U.S. stocks opened mixed on a slew of disappointing earnings reports, but quickly moved lower at 9:45AM after a very weak from Chicago PMI indicated that manufacturing conditions have deteriorated significantly. The market is coming off yesterday’s all-time closing high of 1,594 with the S&P 500 off -0.3% to 1,588 as of 10:35AM.
Despite the market selling off a bit on the weak manufacturing report, it is important to note that this is just another data point that furthers the argument that the Fed must keep their foot on the gas. Right on cue, all focus now turns to the Fed, with the FOMC beginning its two-day meeting on monetary policy today, with a decision slated for tomorrow. With inflation below the Fed’s 2% target, continued weak GDP and employment data, and today’s dismal manufacturing report, expectations have shifted back to the Fed continuing its bond-buying program at $85 billion a month for at least the rest of the year. With any scaling back of Fed policy seemingly now off the table, we could easily get a late day bounce this afternoon, and a push back to the psychologically important 1,600 level on the S&P 500.
Main Factors Driving Today’s Trade:
– Manufacturing Conditions Deteriorate – Chicago PMI dropped below 50 for the first time since September 2009, falling to 49.0 indicating a slight contraction in Midwest manufacturing. The Chicago PMI, a monthly survey of regional manufacturing conditions, was expected to tick up to 52.5 from last month’s 52.4 reading. Equities shot lower on the reading, with treasury yields continuing to drop. The 10-year yield fell to a fresh yearly low of 1.64%. Despite the ugly PMI number, we continue to have surprisingly strong consumer confidence. The results of the Conference Board’s monthly consumer confidence survey released at 10 AM showed a bump to 68.1 versus expectations of 61.0 in April (from 59.7 in March).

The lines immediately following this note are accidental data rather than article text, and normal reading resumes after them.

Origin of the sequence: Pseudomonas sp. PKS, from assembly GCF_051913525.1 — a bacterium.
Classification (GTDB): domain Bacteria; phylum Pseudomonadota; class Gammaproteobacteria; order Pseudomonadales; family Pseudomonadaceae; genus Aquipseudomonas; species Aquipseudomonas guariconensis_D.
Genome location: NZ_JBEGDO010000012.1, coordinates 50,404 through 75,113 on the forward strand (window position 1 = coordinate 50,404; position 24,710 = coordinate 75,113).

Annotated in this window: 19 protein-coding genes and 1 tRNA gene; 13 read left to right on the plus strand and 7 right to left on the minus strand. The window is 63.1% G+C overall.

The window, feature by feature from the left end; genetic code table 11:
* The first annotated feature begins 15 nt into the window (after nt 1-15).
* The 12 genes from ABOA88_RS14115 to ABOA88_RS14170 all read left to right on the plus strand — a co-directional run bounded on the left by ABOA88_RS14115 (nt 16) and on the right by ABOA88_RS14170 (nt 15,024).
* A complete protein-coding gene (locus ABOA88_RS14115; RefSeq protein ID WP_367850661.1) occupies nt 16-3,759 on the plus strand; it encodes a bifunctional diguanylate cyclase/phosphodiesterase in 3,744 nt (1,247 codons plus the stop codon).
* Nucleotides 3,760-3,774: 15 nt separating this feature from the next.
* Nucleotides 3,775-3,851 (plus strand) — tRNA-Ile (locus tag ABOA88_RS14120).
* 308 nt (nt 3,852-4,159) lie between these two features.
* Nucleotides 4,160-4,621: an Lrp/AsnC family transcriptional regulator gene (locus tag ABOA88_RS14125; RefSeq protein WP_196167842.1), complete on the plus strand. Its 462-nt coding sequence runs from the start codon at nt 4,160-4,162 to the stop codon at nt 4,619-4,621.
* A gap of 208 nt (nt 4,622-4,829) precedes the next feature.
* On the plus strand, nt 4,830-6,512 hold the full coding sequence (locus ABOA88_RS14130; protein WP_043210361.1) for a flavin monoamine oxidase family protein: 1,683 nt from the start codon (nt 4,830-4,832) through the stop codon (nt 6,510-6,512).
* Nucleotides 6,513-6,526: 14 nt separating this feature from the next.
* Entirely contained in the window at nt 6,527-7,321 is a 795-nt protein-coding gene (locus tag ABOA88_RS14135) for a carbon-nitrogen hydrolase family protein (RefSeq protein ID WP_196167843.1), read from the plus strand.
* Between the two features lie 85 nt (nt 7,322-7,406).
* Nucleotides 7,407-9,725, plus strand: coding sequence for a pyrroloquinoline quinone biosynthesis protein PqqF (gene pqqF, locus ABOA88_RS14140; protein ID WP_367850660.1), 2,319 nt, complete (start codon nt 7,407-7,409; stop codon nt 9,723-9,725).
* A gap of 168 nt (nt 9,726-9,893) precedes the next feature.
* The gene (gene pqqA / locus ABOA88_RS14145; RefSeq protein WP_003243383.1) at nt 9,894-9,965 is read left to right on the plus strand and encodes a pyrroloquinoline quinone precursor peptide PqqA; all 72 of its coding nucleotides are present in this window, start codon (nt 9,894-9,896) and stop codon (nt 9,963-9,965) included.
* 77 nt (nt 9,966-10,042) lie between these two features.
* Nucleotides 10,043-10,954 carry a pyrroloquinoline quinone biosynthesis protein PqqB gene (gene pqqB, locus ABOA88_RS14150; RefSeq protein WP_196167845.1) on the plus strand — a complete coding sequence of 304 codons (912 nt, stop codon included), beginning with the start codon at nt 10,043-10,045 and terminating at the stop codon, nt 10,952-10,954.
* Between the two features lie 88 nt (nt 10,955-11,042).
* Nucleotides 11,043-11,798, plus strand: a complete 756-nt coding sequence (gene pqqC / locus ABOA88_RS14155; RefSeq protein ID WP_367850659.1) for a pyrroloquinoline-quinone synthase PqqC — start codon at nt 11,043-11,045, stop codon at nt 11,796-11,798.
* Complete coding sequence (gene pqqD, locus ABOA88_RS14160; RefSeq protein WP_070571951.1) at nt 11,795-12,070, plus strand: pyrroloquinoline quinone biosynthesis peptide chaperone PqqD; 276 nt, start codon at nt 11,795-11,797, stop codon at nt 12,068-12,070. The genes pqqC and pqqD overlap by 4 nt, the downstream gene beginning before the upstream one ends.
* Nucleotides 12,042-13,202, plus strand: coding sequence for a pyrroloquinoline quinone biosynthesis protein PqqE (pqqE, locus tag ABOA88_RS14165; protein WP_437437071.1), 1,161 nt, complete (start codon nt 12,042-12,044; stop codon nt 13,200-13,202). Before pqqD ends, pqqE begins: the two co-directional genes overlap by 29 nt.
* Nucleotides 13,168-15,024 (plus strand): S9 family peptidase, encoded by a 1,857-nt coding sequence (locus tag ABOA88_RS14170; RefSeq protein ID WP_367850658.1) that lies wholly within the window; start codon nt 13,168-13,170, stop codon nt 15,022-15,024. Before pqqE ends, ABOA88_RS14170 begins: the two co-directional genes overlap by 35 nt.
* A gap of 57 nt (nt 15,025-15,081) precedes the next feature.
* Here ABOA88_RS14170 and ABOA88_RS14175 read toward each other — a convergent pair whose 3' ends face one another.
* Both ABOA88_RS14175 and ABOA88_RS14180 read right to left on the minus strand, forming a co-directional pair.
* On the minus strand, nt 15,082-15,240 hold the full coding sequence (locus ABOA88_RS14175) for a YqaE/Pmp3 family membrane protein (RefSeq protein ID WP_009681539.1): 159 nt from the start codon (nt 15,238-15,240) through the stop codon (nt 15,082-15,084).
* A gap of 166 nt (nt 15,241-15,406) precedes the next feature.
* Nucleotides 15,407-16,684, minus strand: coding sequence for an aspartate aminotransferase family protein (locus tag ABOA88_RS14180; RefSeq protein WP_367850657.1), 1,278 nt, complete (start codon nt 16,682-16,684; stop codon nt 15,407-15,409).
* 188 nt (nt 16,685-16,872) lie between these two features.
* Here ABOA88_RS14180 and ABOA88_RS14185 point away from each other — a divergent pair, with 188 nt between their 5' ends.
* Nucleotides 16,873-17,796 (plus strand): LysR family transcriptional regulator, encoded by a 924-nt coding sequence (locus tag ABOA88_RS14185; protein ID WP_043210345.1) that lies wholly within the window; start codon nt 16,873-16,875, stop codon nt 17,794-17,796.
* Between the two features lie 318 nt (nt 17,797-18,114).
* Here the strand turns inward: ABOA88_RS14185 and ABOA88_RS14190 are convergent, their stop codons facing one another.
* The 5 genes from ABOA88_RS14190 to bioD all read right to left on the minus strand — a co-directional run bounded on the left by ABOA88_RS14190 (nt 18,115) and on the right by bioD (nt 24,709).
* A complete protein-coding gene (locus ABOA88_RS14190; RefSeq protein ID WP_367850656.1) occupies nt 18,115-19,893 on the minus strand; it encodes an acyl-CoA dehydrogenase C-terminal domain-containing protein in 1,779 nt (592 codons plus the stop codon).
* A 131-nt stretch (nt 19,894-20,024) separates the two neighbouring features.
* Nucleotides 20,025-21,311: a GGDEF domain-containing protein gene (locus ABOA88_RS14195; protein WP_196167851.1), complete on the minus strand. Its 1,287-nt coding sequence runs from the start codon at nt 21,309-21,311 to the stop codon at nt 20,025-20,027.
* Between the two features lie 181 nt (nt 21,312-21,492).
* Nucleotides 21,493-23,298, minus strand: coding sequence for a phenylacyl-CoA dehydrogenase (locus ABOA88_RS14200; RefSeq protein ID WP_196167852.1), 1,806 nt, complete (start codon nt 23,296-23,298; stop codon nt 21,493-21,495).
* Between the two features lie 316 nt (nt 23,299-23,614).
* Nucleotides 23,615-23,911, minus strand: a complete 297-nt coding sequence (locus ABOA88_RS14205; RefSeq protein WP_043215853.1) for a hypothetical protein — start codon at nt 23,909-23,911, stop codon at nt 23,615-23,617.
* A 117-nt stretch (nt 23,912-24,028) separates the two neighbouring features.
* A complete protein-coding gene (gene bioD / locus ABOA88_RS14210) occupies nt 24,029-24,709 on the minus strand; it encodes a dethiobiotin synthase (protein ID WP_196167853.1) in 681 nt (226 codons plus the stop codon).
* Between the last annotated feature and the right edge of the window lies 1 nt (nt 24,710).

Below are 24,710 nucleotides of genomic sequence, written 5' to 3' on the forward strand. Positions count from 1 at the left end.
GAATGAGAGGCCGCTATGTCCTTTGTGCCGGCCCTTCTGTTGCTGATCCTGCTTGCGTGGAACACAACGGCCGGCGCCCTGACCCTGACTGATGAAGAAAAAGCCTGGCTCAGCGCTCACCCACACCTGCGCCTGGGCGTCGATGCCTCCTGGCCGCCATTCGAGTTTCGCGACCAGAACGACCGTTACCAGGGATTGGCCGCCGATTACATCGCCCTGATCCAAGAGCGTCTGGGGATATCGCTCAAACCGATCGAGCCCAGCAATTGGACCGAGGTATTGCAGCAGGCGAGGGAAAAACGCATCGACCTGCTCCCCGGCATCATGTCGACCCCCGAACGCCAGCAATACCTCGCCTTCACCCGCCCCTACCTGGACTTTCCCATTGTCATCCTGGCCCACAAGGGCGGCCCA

– Mixed Earnings In Focus – Good bottom-line/weak top-line numbers continue to be the quarterly trend (306 companies in S&P 500 have reported – 69% beating on EPS, while only 44% beating on Revenues), with very disappointing earnings from Cummins, Pitney Bowes, US Steel, and Pfizer in focus today. Cummins reported a sharper-than-expected drop in quarterly earnings, citing weak demand for most of products in most of its markets, but an especially dramatic decline in sales of its engines and turbines to customers in the mining and oil and gas industries., Pitney Bowes cut its dividend in what some fear may be the start of a new trend. US Steel sales dropped more than 10%. Pfizer trimmed its full-year profit outlook. Despite a struggling European economy, both UBS and Deutsche Bank posted solid quarterly results, sending both banks up roughly 5%. Elsewhere, Avon Products reported a better-than-expected first-quarter profit in the latest sign the beauty products company’s business continues to improve, helped by higher sales in key markets Brazil and Russia and cost cuts.
– Continued German/Euro-Zone Weakness – Euro zone unemployment hit a fresh all-time high of 12.1% in March as predicted, up from 12.0% in February. The German unemployment rate was unchanged at 6.9%, but the increase in the number of unemployed, at 4,000 in March, was double what was predicted by economists. Additionally, German retail sales fell 0.3% in March after dropping 0.6% in February, highlighting continued weakness in the German economy.